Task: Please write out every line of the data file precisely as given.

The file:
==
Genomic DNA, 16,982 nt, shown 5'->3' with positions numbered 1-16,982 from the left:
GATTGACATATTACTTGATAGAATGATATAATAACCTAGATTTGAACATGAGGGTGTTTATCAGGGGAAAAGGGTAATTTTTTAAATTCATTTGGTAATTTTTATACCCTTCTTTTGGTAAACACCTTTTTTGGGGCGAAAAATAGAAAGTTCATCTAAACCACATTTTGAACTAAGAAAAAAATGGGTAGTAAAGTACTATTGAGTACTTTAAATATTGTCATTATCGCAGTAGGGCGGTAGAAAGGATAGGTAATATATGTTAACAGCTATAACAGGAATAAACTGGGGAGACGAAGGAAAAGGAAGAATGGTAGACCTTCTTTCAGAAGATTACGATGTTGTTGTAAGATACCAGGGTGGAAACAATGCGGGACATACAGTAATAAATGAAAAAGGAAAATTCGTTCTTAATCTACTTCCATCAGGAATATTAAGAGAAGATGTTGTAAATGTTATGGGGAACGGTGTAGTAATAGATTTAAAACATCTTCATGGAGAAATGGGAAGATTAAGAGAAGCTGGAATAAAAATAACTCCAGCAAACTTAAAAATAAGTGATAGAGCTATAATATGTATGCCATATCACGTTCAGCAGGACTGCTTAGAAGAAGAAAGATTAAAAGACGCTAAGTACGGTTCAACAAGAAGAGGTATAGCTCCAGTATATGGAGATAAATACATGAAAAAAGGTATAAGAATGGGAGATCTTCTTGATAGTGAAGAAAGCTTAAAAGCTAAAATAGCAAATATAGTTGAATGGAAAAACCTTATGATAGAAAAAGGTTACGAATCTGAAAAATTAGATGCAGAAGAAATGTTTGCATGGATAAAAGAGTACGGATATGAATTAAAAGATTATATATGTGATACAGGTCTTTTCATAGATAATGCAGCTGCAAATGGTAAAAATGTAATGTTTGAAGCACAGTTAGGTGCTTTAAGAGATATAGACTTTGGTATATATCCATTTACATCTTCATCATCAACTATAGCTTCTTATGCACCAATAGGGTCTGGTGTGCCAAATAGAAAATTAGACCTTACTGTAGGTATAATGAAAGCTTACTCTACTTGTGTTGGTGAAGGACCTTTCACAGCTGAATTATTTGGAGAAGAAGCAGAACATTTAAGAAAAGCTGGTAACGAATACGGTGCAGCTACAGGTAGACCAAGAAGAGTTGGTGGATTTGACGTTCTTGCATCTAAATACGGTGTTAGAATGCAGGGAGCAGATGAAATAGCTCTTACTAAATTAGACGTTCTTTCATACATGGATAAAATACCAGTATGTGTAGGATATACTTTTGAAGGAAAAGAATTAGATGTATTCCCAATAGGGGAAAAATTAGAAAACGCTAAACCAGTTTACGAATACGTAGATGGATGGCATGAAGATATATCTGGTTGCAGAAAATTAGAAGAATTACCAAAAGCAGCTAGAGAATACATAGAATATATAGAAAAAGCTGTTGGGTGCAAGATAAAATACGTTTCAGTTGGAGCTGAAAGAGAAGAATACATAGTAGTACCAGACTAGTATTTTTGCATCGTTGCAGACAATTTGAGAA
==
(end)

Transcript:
Genomic DNA, 16,982 nt, shown 5'->3' with positions numbered 1-16,982 from the left:
GATTGACATATTACTTGATAGAATGATATAATAACCTAGATTTGAACATGAGGGTGTTTATCAGGGGAAAAGGGTAATTTTTTAAATTCATTTGGTAATTTTTATACCCTTCTTTTGGTAAACACCTTTTTTGGGGCGAAAAATAGAAAGTTCATCTAAACCACATTTTGAACTAAGAAAAAAATGGGTAGTAAAGTACTATTGAGTACTTTAAATATTGTCATTATCGCAGTAGGGCGGTAGAAAGGATAGGTAATATATGTTAACAGCTATAACAGGAATAAACTGGGGAGACGAAGGAAAAGGAAGAATGGTAGACCTTCTTTCAGAAGATTACGATGTTGTTGTAAGATACCAGGGTGGAAACAATGCGGGACATACAGTAATAAATGAAAAAGGAAAATTCGTTCTTAATCTACTTCCATCAGGAATATTAAGAGAAGATGTTGTAAATGTTATGGGGAACGGTGTAGTAATAGATTTAAAACATCTTCATGGAGAAATGGGAAGATTAAGAGAAGCTGGAATAAAAATAACTCCAGCAAACTTAAAAATAAGTGATAGAGCTATAATATGTATGCCATATCACGTTCAGCAGGACTGCTTAGAAGAAGAAAGATTAAAAGACGCTAAGTACGGTTCAACAAGAAGAGGTATAGCTCCAGTATATGGAGATAAATACATGAAAAAAGGTATAAGAATGGGAGATCTTCTTGATAGTGAAGAAAGCTTAAAAGCTAAAATAGCAAATATAGTTGAATGGAAAAACCTTATGATAGAAAAAGGTTACGAATCTGAAAAATTAGATGCAGAAGAAATGTTTGCATGGATAAAAGAGTACGGATATGAATTAAAAGATTATATATGTGATACAGGTCTTTTCATAGATAATGCAGCTGCAAATGGTAAAAATGTAATGTTTGAAGCACAGTTAGGTGCTTTAAGAGATATAGACTTTGGTATATATCCATTTACATCTTCATCATCAACTATAGCTTCTTATGCACCAATAGGGTCTGGTGTGCCAAATAGAAAATTAGACCTTACTGTAGGTATAATGAAAGCTTACTCTACTTGTGTTGGTGAAGGACCTTTCACAGCTGAATTATTTGGAGAAGAAGCAGAACATTTAAGAAAAGCTGGTAACGAATACGGTGCAGCTACAGGTAGACCAAGAAGAGTTGGTGGATTTGACGTTCTTGCATCTAAATACGGTGTTAGAATGCAGGGAGCAGATGAAATAGCTCTTACTAAATTAGACGTTCTTTCATACATGGATAAAATACCAGTATGTGTAGGATATACTTTTGAAGGAAAAGAATTAGATGTATTCCCAATAGGGGAAAAATTAGAAAACGCTAAACCAGTTTACGAATACGTAGATGGATGGCATGAAGATATATCTGGTTGCAGAAAATTAGAAGAATTACCAAAAGCAGCTAGAGAATACATAGAATATATAGAAAAAGCTGTTGGGTGCAAGATAAAATACGTTTCAGTTGGAGCTGAAAGAGAAGAATACATAGTAGTACCAGACTAGTATTTTTGCATCGTTGCAGACAATTTGAGAA